(WASHINGTON) — Following up on a proposal in his State of the Union address, President Obama on Friday will outline an initiative intended to help returning veterans find work by leveraging the skills developed in the military.
Speaking at a fire station whose firefighters were among the first to respond on 9/11, the president will detail his plan for a “Veterans Job Corps” to help veterans find work as first responders and law enforcement officers.
“We want to encourage police and fire departments around the country to take advantage of the training, skills, dedication, discipline and competence that our veterans have gained through their selfless military service,” Secretary of Veterans Affairs Eric Shinseki told reporters in a preview of the president’s announcement.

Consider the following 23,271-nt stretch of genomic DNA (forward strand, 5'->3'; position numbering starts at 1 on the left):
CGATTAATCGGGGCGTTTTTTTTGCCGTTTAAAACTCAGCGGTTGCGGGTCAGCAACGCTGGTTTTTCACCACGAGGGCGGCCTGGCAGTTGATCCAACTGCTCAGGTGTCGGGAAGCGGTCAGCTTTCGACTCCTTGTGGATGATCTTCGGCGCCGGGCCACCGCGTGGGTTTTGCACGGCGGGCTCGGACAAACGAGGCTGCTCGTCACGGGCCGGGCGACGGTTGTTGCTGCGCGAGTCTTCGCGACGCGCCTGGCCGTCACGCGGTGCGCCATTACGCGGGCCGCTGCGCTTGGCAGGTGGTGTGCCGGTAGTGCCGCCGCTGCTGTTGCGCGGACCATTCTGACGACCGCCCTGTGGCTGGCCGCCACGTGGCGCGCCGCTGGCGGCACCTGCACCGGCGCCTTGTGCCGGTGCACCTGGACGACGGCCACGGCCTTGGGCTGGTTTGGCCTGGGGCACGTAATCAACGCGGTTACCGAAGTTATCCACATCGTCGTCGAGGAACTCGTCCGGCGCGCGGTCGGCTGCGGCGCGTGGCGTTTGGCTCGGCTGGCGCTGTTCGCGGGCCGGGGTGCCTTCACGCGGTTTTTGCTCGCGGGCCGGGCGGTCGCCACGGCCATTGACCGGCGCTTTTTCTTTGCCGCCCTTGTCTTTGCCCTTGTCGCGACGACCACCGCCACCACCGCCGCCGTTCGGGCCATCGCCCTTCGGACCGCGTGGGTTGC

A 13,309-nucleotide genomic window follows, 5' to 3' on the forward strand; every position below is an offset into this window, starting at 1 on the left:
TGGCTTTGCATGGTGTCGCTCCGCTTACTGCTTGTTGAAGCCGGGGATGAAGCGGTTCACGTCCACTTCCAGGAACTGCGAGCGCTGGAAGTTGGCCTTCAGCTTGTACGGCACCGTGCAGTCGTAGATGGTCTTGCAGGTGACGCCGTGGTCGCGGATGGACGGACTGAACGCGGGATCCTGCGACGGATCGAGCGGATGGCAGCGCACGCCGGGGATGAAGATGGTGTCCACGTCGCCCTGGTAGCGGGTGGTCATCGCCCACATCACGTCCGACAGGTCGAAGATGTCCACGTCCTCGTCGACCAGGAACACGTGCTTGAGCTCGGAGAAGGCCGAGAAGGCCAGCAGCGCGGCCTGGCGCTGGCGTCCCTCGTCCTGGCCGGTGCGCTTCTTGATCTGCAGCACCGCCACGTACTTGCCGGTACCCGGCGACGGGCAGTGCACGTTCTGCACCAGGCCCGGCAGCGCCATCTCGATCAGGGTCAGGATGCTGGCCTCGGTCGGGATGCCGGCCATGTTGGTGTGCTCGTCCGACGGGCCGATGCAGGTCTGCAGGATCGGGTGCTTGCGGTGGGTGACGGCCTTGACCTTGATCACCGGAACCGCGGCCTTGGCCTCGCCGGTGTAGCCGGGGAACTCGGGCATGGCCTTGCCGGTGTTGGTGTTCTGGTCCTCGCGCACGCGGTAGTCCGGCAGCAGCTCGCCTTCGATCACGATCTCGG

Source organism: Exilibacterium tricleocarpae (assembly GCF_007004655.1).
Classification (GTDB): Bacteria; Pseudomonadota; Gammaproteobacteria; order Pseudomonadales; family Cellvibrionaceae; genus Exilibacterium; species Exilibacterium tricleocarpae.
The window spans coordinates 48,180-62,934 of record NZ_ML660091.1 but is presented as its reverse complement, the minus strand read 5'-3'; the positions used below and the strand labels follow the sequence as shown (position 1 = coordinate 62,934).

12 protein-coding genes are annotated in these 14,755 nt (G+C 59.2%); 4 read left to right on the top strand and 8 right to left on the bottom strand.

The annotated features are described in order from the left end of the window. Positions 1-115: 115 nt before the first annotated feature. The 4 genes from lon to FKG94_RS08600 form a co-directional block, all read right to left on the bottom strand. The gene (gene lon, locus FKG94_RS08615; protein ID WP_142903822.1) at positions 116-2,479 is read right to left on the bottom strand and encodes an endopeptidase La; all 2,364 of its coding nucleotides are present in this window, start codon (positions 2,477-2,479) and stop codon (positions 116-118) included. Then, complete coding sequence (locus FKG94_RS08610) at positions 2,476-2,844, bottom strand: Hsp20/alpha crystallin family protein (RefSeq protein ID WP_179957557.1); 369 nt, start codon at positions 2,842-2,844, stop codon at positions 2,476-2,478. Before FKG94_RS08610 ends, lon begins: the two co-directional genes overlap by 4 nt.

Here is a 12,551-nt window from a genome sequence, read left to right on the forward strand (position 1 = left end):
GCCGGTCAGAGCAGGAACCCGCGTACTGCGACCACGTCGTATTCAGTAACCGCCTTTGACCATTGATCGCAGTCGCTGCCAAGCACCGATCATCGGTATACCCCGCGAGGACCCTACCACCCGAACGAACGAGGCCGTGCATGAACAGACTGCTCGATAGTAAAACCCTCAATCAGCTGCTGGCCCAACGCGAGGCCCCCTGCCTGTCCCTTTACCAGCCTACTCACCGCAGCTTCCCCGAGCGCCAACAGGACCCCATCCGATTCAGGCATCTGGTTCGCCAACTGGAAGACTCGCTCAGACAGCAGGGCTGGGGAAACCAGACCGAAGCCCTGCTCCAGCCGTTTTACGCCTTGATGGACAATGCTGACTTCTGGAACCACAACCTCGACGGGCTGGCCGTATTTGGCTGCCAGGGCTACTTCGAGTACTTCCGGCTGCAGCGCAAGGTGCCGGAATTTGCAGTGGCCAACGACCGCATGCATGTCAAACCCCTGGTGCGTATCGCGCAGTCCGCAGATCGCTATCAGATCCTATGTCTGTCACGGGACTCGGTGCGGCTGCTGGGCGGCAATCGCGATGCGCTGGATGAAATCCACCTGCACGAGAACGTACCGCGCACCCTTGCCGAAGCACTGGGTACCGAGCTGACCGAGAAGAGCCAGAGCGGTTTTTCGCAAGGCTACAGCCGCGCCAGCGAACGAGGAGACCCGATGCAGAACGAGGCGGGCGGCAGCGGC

At Fire Station #5 in Arlington, Va., the president will announce that his 2013 budget will include $4 billion in funding for grants to spur police officer hiring and $1 billion for grants to encourage firefighter hiring. This funding was first proposed in the president’s American Jobs Act.
Preference for these grants would be given to communities that recruit and hire post-9/11 veterans to service as police officers and firefighters.
The president’s initiative also includes a new conservation program to put veterans back to work on projects restoring the nation’s public lands and plans to expand entrepreneurship training so veterans can gain the skills they need to start new businesses.
Copyright 2012 ABC News Radio
Brian Stelter, CNN
Nick Valencia, Jason Hanna and Steve Almasy, CNN
Polo Sandoval, Melissa Gray and Holly Yan, CNN
Aaron Smith, CNN Newswire